Grip style: Vardon (overlapping)Miguel Angel Jimenez Vardon grip Hand position: NeutralMiguel Angel Jimenez Neutral grip Putting grip style / hand position: Reverse overlap / neutralMiguel Angel Jimenez reverse overlap grip

    Miguel Angel Jimenez Grip
    Considering its owner is known as one of golf’s most intriguing characters, Miguel Angel Jimenez’s grip is pretty dull. That’s not a bad thing, though.

    Jimenez, who turned 50 in 2014, shows his old-school roots by using a neutral grip – a style that was much more popular when the Spaniard joined the pro ranks in 1982. Nowadays, as players seek ever more distance off the tee, stronger grips are all the rage.

    Jimenez has never been a power player, however. He earned the nickname “The Mechanic” by playing a methodical, mistake-free game. While his swing is rather unusual, it begins with a grip that’s perfectly positioned: hands matching each other, “V” between thumbs and forefingers pointing to his chest, light pressure on the handle.

    With such a solid grip, it’s no wonder Jimenez’s game has stood the test of time. He never won a major title, but 21 European Tour victories and a stellar Ryder Cup record speak to Jimenez’s consistent excellence.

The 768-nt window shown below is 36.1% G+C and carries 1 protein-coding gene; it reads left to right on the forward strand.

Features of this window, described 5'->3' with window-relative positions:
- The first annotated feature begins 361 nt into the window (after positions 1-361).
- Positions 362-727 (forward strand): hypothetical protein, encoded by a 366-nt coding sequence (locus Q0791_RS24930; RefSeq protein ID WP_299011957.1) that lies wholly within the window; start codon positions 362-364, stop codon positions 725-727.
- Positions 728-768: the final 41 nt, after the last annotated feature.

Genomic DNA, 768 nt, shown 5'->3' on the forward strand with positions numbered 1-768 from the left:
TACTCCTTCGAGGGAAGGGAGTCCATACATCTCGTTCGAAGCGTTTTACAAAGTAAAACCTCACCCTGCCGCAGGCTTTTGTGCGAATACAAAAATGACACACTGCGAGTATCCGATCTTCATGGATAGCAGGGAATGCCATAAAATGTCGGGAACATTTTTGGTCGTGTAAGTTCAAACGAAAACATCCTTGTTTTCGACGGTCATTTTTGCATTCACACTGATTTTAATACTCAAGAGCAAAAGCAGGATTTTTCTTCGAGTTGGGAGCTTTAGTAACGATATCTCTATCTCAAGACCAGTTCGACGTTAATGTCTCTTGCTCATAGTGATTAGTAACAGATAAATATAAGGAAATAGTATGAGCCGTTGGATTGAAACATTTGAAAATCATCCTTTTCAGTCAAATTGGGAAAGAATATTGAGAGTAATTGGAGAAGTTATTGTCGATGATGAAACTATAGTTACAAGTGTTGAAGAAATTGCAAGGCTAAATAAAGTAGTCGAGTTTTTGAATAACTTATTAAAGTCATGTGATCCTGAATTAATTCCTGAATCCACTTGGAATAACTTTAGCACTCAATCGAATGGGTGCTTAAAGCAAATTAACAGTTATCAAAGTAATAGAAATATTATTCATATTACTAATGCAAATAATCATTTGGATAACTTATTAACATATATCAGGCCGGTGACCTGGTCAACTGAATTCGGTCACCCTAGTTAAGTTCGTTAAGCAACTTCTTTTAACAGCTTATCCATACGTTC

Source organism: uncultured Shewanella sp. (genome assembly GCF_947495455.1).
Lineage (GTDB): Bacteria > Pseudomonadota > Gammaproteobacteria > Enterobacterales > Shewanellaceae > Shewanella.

On the other hand, Miguel Angel Jimenez’s grip with the putter has changed in recent years. He used the conventional, reverse overlap method for most of his career, then switched to the cross-handed method recently. It must have worked – Jimenez claimed a rare double in 2014, winning the European Tour’s Open de España and the Champions Tour’s Greater Gwinnett Championship.

    Apparently, an old dog can learn new tricks. Even an old dog as successful as Jimenez.

Golf Grip Terms
Note: All descriptions are for right-handed golfers.

Vardon / Overlapping Grip: Method of holding the club by placing the right pinky finger on top of the crease between the left index and middle fingers. Named for British golf legend Harry Vardon.
Interlocking Grip: Method of holding the club by wedging or locking the right pinky finger between the left index and middle fingers.
vardon grip interlocking grip
Neutral: Position in which the hands are directly aligned with the clubface. The golfer with a neutral grip can typically see two full knuckles on the back of the left hand when addressing the ball.
Weak: Position in which the hands are rotated left (toward the target) on the club’s handle. The golfer with a weak grip can typically see one full knuckle on the back of the left hand when addressing the ball.
neutral grip weak grip
Strong: Position in which the hands are rotated right (away from the target) on the club’s handle. The golfer with a strong grip can typically see more than two full knuckles on the back of the left hand when addressing the ball.
Reverse Overlap Putting Grip: Conventional putting grip style with the left hand above the right and the left index finger extending downward, on top of the fingers of the right hand.
strong grip reverse overlap
Cross-Handed / Left Hand Low Putting Grip: The right hand is placed at the top of the handle, above the left hand, the opposite of a conventional grip.
Claw Putting Grip: The left hand is placed in the conventional position, at the top of the handle, with the right hand lower on the handle and holding the club between the thumb (on the grip’s underside) and fingers.
cross handed Claw Grip